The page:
Fuel Efficiency 101: Ways You Are Unknowingly Wasting Gas

Breaking lousy driving habits may be a challenge. 

However, you have to take into account that with the ever-increasing gas prices, the money you lose in fuel expenses could wind up breaking your bank. We are constantly worrying about erratic fuel prices, and yet, most drivers have not taken proactive measures to address this. The majority of drivers have maintained their bad driving habits and can be seen cruising around as if gas prices were at an all-time low. 

The biggest problem here might be that drivers are unaware of what these bad habits are. More importantly, these drivers may not know that these very same habits contribute to significantly reduced fuel efficiency. And, unknowingly, you might be one of them. To keep your driving habits in check, take a look at the six ways drivers typically waste gas on trips below: 

1.) Racing up to red lights 

Drivers tend to lay off the gas pedal later rather than sooner when they see a red light or stop sign up ahead. There is no point in leaving your foot on the gas pedal until just before you reach the intersection. Instead, let off the gas pedal sooner as this gives your engine time to rest as you coast to a stop. Also, break gently. Apart from giving you more gas mileage, your brake pads will last longer, too, as an added benefit. 

2.) Racing away from green lights 

Another bad habit among drivers is taking off as quickly as possible the moment the traffic lights turn green. Keep in mind, however, that the gas pedal is called the “gas pedal” for a reason. Pressing down on it more means that you are pumping more gas into the engine. Instead, press the gas pedal slightly. The vehicle will still accelerate, and you can still get to where you wish to go. You do not need to apply so much pressure just to get your car to speed up—even just a little pressure would already do. 

According to tests conducted by an automotive information website, the two tips above can already improve fuel economy with city driving by as much as 35 percent by themselves. 

3.) Confusing highways with speedways 

Speeding wastes gas—even if you do not accelerate hard and fast. As it is, the faster you go, the more air your car has to push out of the way. It is similar to how you would move your hand through the water. Moving your hand faster makes the water push back harder. That said, a car that drives 75 miles per hour has reduced fuel economy between 3 and 5 miles per gallon compared to a car that drives 65 miles per hour, depending on the vehicle used.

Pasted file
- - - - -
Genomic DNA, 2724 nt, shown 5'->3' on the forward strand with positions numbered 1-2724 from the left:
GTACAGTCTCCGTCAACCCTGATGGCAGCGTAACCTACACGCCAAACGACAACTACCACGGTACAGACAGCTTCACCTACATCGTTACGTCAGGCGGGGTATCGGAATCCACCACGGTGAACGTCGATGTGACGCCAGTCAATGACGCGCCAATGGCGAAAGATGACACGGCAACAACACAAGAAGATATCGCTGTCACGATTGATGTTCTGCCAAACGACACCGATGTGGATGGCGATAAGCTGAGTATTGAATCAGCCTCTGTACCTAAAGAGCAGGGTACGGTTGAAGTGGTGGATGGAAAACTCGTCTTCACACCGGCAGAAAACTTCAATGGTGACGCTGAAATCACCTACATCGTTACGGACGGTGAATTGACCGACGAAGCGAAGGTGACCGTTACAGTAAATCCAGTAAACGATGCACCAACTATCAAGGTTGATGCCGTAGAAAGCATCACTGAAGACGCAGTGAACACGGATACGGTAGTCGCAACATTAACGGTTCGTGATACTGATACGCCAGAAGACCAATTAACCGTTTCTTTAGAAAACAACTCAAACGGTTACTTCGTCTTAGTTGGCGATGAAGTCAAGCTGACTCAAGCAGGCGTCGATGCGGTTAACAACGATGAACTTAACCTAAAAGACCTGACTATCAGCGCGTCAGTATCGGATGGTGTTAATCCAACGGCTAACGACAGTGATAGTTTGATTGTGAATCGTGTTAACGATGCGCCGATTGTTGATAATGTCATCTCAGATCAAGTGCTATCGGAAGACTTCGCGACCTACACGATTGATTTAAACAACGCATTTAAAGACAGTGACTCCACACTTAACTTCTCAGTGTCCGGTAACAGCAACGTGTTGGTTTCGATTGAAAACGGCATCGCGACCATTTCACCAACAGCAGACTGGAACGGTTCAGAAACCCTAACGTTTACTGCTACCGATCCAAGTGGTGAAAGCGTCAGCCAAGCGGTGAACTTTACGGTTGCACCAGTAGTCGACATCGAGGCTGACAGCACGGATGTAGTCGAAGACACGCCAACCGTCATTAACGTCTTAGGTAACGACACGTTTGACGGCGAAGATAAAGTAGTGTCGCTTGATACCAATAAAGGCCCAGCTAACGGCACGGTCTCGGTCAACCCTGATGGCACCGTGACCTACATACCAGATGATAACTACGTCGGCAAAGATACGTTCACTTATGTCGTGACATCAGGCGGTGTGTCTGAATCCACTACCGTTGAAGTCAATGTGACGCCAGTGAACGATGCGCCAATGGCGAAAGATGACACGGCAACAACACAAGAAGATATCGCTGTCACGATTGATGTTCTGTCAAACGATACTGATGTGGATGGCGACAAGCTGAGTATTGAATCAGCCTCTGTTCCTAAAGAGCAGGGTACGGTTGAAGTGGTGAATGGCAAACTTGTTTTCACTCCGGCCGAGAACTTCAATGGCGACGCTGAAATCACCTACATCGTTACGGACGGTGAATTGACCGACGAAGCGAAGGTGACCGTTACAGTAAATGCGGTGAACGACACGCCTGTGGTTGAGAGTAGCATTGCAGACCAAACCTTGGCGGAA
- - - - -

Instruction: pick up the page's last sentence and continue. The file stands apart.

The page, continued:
4.) Bumper-buzzing 

Another notorious bad driving habit common among many drivers is tailgating. By itself, tailgating is already a bad move considering that it is unsafe. Tailgating reduces your ability to reach if the car in front of you suddenly slows down or stops altogether. Moreover, it also means that you have to pay close attention to the car in front of you, which significantly reduces your ability to scan for other hazards ahead of you and on the sides. 

Tailgating also wastes gas as each time the driver ahead of you taps on his brakes; you have to slow down even MORE than he did. This is because you did not give yourself enough space to react immediately, so you have to slow down even more. Then you would need to accelerate again to get back up to speed and begin bumper-buzzing again. 

All that considered, hang back, and you will be much safer. Apart from that, you will be driving smoother and use less fuel. As a rule of thumb, a good distance is one car apart from the car ahead of you. Alternatively, you can allow for two seconds of space between your car and the one ahead. 

5.) Short trips 

Do not take your car out every opportunity you can. Instead, take advantage of the opportunity to get some exercise for short trips. Alternatively, you may want to take advantage of public transportation. In this way, you can save gas and maybe burn a few calories. 

Similarly, you may want to save up your errands and do them in a single day and trip. A series of short trips that let the engine cool down at home in between trips use twice as much gas as starting the car once and just sweeping to all of your stops. While many may find this counterintuitive, go to your farthest destination first so that your engine has a chance to reach its optimal operating temperature. Make all the other stops on your way back. In this way, your engine is warmed up, and your car can restart easily and run efficiently on the way back home. 

Previous Post
Next Post

Leave a Reply

Your email address will not be published. Required fields are marked *